Lockerbie trial plan 'agreed by Gaddafi'

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The Independent Online
THE LIKELIHOOD of the two Libyans suspected of the Lockerbie bombing being tried under Scottish law in the Netherlands increased last night after an apparent acceptance by Libya of the joint British-United States proposal.

The precise position remained unclear because a statement from the official Libyan news agency, Jana, stopped short of an unequivocal acceptance of the Anglo-American proposal. It also repeated a demand to end sanctions.

Officials in the Foreign Office and the State Department in Washington cautiously welcomed the tone of the statement but stressed the need for clarification from Tripoli.

The statement said the Libyan ministry "accepts the evolution in the position of the United States and Great Kingdom" but adds that "it reaffirms the necessity of ending the sanctions". It says Libya will "deal positively" with the offer.

The Foreign Secretary, Robin Cook, said: "This statement looks like a positive development. We shall need to study exactly what the Libyans have said and ensure that they are not setting any conditions on their acceptance."

A US State department spokesman said that the statement "does not specifically state that Libya is prepared, as called for in UN Security Council resolutions, promptly to turn suspects over for trial".

Alistair Duff, the Scottish lawyer for the two suspects, said the position was still not entirely clear, though the prospect of a trial was nearer.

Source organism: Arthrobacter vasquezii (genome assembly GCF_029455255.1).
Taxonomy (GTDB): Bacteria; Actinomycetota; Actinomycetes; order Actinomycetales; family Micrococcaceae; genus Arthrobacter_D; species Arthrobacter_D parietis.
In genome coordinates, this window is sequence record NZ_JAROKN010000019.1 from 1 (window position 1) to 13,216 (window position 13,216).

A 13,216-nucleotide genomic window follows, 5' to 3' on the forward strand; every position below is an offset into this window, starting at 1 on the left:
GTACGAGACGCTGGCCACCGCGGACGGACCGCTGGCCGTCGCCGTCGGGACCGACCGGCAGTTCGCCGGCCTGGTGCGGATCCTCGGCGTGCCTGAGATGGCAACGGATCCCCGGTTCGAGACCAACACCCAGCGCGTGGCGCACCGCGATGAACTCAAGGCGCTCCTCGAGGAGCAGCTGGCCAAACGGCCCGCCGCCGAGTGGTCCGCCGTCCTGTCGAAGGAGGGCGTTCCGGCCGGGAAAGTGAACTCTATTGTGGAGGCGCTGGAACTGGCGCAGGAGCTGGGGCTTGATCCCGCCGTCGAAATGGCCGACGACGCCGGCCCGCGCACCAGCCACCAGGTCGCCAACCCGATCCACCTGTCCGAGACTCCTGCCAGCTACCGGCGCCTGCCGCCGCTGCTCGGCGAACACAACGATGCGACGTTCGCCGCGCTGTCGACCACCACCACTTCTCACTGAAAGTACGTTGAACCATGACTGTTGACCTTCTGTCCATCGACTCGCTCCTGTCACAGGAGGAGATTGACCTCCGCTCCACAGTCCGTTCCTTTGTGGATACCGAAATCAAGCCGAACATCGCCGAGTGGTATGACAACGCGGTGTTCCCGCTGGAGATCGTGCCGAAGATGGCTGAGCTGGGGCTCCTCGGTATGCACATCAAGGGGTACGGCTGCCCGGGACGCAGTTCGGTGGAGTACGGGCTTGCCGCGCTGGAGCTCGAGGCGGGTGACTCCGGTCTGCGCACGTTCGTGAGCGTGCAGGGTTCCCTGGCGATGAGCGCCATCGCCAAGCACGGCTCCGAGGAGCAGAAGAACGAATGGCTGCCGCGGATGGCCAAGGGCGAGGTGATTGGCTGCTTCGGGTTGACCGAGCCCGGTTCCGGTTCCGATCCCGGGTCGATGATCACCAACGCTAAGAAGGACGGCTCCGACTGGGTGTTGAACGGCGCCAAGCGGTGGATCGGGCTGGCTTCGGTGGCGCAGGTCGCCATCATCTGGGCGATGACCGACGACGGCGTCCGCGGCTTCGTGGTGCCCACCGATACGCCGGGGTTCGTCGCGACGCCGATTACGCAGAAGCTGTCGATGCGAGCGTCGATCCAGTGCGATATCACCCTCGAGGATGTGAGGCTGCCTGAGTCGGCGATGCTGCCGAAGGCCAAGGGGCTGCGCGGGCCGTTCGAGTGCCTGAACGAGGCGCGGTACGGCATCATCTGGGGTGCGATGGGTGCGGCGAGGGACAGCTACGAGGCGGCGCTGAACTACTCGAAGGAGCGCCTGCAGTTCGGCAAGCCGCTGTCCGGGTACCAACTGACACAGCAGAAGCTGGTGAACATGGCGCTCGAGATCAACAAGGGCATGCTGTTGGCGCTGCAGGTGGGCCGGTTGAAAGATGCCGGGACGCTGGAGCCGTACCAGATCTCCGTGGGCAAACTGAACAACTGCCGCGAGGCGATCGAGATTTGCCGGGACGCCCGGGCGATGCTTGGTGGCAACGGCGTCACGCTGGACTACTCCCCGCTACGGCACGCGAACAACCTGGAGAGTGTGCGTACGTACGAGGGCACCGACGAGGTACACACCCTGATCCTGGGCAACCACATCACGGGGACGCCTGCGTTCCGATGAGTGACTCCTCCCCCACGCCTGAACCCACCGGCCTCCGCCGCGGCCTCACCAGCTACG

Mr Duff said: "It is difficult to know exactly what the Libyan government means when they say they accept the new position of Britain and the United States.

"If it means that my two clients are being parcelled up to be transported to The Hague, then that is fairly dramatic. But, on the other hand, the Libyans could mean they are simply accepting the British and US proposal in principle but may not accept it fully. It would still mean that the decision to go to trial at The Hague would be with the accused."

Under the joint UK/US plan, the two suspects would be tried by three Scottish judges under Scottish law in The Hague.

The proposal came on Monday, almost 10 years after the bomb which blew up PanAm Flight 103 over Lockerbie, killing 270 people. The governments agreed that the suspects accused of planting the explosives - Abdel Baset Ali Mohamed al-Megrahi and al-Amin Khalifa Fhimah - would be flown to the Netherlands and then extradited to a special Scottish court in The Hague.

Last night's announcement came shortly after the Libyan leader, Colonel Muammar Gaddafi, met senior aides. Libya had earlier asked the UN Security Council to delay endorsing the plan until it could further study the proposal.

It is believed other Arab countries may have been putting pressure on Libya to accept the latest proposal, to put an end to the long-running stand-off.

The joint offer says the UN would be asked to remove sanction the moment the two men were handed over.

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